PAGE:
Solar energy is the most abundant yet least utilized form of renewable energy. Each hour, the sun irradiates the Earth with more energy than is consumed globally in one year. The potential, therefore, of this source is huge, making it highly appealing for use as a primary energy source.
One of the most interesting utilizations of solar energy is for the production of electricity, which can either be done directly using photovoltaics (PV), or indirectly using concentrated solar power (CSP):
- In the case of PV, the photoelectric effect is used, where certain materials emit electrons when light shines on them.
- In the case of CSP, large areas of mirrors or lenses are used to focus sunlight onto a small target. The target is heated and the heat is subsequently converted into electricity using a heat engine.
Several concentrating solar power technologies have been invented; of these the most developed are the linear Fresnel, the parabolic trough, the dish-sterling and the power tower.
The Parabolic Trough
A parabolic trough consists of a linear reflector with a parabolic profile. The receiver tube is placed at the focus of the parabola, and the parabola can rotate on one axis such that the incoming sunlight is parallel to its axis. A heat transfer fluid is circulated through the receiver tube and is heated by the concentrated sunlight.
The Parabolic Dish
The parabolic dish is similar to the parabolic trough; however the reflector has a paraboloidal profile that focuses onto a point rather than a line. The parabolic trough therefore requires motion about two axes. A heat engine can be placed at the focal point, or a heat transfer fluid may be used to carry the heat to a remotely placed heat engine.
The Fresnel reflectors
The Fresnel reflectors use flat mirror strips to reflect sunlight onto a linear reflector. Each strip can be moved along one axis to always reflect sunlight onto the receiver. The receivers are inspired by the Fresnel lens principle and more reflecting area can be installed on the same amount of space, as compared to the parabolic trough.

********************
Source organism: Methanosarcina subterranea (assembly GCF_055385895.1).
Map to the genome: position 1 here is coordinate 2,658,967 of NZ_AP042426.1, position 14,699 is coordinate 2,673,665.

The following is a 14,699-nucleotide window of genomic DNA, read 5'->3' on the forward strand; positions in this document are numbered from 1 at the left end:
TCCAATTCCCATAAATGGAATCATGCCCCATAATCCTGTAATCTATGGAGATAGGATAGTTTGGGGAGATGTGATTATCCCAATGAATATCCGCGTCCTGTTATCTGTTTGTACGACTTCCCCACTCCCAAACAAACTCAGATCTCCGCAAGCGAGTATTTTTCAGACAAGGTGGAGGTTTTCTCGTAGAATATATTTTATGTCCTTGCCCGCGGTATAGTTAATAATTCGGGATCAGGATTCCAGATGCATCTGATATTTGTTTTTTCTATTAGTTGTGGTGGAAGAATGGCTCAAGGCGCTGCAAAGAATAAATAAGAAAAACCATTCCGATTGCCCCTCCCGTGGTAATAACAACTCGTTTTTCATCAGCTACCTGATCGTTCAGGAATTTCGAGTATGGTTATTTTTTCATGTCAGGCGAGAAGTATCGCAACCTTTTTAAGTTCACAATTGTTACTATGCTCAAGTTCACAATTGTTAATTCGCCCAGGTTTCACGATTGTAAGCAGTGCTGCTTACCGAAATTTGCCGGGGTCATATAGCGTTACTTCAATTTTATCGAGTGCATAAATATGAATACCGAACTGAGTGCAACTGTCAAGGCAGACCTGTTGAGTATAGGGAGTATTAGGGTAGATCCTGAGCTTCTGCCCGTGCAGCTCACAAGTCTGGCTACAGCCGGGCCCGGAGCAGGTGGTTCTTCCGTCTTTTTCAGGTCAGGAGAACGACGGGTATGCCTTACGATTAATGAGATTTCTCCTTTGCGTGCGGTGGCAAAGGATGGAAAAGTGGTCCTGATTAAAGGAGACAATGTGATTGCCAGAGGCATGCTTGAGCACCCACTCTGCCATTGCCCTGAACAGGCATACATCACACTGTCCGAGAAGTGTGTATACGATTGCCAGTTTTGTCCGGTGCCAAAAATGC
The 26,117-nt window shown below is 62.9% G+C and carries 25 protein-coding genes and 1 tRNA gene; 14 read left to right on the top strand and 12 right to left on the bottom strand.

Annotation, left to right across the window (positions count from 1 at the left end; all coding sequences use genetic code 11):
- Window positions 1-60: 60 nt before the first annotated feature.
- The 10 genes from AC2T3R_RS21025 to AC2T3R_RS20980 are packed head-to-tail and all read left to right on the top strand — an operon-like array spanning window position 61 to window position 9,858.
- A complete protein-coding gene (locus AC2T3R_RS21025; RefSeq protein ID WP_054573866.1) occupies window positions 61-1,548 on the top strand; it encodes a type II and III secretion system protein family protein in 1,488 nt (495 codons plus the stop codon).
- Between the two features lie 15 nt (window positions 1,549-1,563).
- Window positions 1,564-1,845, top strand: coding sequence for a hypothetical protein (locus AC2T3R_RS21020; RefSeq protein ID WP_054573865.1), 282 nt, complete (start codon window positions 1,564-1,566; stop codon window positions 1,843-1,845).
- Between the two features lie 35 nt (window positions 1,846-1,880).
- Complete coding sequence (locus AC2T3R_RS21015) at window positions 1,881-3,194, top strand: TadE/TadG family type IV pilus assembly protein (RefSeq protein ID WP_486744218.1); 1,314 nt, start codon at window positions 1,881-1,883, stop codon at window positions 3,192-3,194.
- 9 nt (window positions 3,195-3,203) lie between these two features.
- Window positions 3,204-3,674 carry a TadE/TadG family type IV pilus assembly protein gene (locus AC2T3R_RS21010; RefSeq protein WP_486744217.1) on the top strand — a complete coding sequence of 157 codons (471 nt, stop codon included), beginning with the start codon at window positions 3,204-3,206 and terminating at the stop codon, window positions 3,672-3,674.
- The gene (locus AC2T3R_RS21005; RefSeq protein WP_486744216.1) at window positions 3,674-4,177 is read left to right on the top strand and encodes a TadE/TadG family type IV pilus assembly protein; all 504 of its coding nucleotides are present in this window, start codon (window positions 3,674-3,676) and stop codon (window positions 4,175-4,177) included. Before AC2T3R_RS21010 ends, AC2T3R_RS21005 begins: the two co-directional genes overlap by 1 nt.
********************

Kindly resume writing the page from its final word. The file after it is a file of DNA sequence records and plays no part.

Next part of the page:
The Power Tower
The power tower uses multiple mirrors, called heliostats, to reflect sunlight onto a single point – the central receiver – which is typically elevated above the field on a tower. Each heliostat requires motion about two axes. A heat transfer fluid is circulated through the receiver to carry heat to a remotely placed heat engine.
A heliostat (from Greek helios [ήλιος] meaning sun and stasis [στάσις] meaning to halt motion) is a device consisting of mirrors that turns to redirect the light from the sun onto a fixed target. The heliostat will track the apparent motion of the sun in two independent axes so that the normal of the reflective surface of the mirror is the bisector of the sun-mirror-target angle.
The mirrors used can either be flat or curved. An appropriately curved mirror will focus sunlight at the design distance, increasing the energy density of the solar radiation. Superposition of images from several images further concentrates the sunlight, achieving concentrations on the order of 1000 times the intensity of the sun.
Heliostats are one of the technologies used in concentrated solar power applications to produce electricity from solar power. In commercial concentrated solar power plants, the heliostat field accounts for almost 50% of the total capital cost of the plant.